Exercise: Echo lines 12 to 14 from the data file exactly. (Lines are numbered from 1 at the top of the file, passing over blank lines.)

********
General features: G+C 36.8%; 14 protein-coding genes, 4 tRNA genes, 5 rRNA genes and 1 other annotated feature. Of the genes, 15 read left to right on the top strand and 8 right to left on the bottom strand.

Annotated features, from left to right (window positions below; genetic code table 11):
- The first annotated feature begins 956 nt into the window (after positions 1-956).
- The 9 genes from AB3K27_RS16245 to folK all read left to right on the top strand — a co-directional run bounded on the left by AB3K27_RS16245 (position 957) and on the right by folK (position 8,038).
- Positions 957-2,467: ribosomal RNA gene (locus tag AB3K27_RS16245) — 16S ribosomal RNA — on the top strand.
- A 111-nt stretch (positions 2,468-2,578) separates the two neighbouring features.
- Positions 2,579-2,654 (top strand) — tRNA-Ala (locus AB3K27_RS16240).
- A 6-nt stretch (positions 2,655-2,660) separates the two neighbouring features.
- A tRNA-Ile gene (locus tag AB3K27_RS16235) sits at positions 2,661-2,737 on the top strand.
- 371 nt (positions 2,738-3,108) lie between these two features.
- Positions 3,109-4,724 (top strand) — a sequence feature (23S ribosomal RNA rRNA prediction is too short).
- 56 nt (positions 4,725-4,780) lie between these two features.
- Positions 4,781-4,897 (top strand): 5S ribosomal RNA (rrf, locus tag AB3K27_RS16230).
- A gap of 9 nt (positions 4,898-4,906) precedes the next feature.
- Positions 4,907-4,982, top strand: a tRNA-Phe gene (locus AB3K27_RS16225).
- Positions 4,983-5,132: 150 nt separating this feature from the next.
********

- 56 nt (positions 4,725-4,780) lie between these two features.
- Positions 4,781-4,897 (top strand): 5S ribosomal RNA (rrf, locus tag AB3K27_RS16230).
- A gap of 9 nt (positions 4,898-4,906) precedes the next feature.